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Old 19-10-2014, 09:17 AM
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michael_m is offline
Join Date: Jul 2014
Location: Melbourne
Posts: 11
October 17, NE suburbs
10" dob, 6" dob, 8" cassegrain, 4" refractor

My school held its first Astronomy club viewing night on Friday night, with me as the "expert" in charge of the night (never mind I have been viewing only for the last 4 months ).

We held it at the school, on the basketball courts, with good views to the north, east, and partial views to the west and south (cutting out about 15 deg. above the horizon). Success, as far as I was concerned was having 12 students turn up. We had 40, with about half a dozen parents staying around as well.

The purpose of the evening was not to see much, it was to introduce students to the night sky, identify some constellations, find some of the brighter stars and look at 3 or 4 different DSOs to get a taste of what can be seen.

At about 5 past 8, the first stars and planets started showing through, with Mars and Antares, then Alpha Centauri and Saturn. We had only 4 minutes to see Saturn in the scope before it disappeared behind a tree, but over dozen kids got their first ever view of its rings.

Mars, well, Mars was Mars. They all saw a red disc in the scope, but the excitement was more that it was Mars they were looking at, rather than anything they actually could see.

All students had a skymap from and a list of objects to find - most of them naked eye or binocular. So while others were using the scopes, we located Achernar, A-Crux, Fomalhault, Altair, Hadar and Diphda. A lot of them also used their smartphones with Google Sky or similar on them to work out what they were looking at.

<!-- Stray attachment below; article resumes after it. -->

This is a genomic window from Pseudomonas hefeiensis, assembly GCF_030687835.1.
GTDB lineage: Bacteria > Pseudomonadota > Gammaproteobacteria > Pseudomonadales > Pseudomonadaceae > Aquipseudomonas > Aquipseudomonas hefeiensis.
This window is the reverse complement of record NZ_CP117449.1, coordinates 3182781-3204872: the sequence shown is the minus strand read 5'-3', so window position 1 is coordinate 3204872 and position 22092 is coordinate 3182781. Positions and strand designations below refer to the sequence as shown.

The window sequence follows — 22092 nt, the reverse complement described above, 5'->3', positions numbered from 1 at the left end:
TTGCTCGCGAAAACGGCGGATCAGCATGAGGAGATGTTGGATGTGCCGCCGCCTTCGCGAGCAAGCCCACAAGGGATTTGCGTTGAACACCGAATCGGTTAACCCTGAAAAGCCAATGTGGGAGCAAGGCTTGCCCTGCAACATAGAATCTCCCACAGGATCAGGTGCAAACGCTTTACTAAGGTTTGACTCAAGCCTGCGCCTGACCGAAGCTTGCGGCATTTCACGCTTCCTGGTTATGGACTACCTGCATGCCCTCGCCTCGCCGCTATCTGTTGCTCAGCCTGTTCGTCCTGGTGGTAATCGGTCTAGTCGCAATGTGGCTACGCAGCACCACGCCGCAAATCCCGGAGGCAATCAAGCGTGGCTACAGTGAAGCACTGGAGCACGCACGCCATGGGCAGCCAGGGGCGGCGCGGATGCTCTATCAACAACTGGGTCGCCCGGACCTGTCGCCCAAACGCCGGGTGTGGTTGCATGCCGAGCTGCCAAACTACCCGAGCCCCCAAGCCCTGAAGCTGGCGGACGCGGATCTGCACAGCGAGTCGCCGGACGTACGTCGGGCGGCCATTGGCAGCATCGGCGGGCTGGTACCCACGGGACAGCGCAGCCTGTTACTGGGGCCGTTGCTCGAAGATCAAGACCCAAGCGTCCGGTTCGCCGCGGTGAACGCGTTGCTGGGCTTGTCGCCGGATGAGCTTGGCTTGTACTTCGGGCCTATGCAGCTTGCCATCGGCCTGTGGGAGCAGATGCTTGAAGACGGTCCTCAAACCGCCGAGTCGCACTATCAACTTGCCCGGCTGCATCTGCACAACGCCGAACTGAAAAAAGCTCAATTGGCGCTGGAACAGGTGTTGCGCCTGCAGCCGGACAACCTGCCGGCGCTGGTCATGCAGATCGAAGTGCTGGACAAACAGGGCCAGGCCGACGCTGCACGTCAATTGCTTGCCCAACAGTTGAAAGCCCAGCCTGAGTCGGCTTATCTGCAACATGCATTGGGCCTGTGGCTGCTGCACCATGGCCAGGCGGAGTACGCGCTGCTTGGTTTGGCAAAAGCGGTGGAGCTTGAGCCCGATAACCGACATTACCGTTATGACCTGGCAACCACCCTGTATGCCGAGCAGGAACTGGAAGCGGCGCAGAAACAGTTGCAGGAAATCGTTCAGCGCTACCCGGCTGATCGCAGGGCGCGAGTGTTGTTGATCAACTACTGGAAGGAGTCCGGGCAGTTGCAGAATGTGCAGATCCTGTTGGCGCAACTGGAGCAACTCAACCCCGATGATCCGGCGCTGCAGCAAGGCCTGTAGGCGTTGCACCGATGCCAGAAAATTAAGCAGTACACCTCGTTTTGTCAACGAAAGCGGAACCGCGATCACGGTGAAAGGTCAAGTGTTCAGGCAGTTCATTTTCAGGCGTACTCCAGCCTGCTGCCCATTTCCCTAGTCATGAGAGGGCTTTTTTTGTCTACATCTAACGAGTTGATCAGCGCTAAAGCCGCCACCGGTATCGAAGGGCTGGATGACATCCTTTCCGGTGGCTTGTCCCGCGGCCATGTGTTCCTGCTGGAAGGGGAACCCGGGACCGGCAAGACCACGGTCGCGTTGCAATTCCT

By 8:30, it was dark enough to bring up one of three highlights of the night - M7, Ptolemy's Cluster. It and the Butterfly Cluster were targets that the people there kept going back to.

Other targets soon followed. By 9pm, it was dark enough to pick up the Lagoon and Trifid Nebulas in binoculars, and then I swung the 6" dob around to 47 Tuc, the second highlight of the night. One of the students found M22 in the 8", and then we rounded off the night with two of the scopes on the Silver Coin Galaxy, near Diphda - the third highlight. The concept of seeing another galaxy (no matter how dim or diffuse) was very popular.

My other measure of success for the night was how much conversation and activity there was throughout the night - I didn't need to bring anyone back on to task, or even provide any structure for the night (although I don't think I was silent for more than a minute, with the questions I was being asked by students and parents). Everyone was fully engaged. In the end I had to tell them all to go home. From the feedback, it looks as though we should have similar numbers for next month's viewing session.

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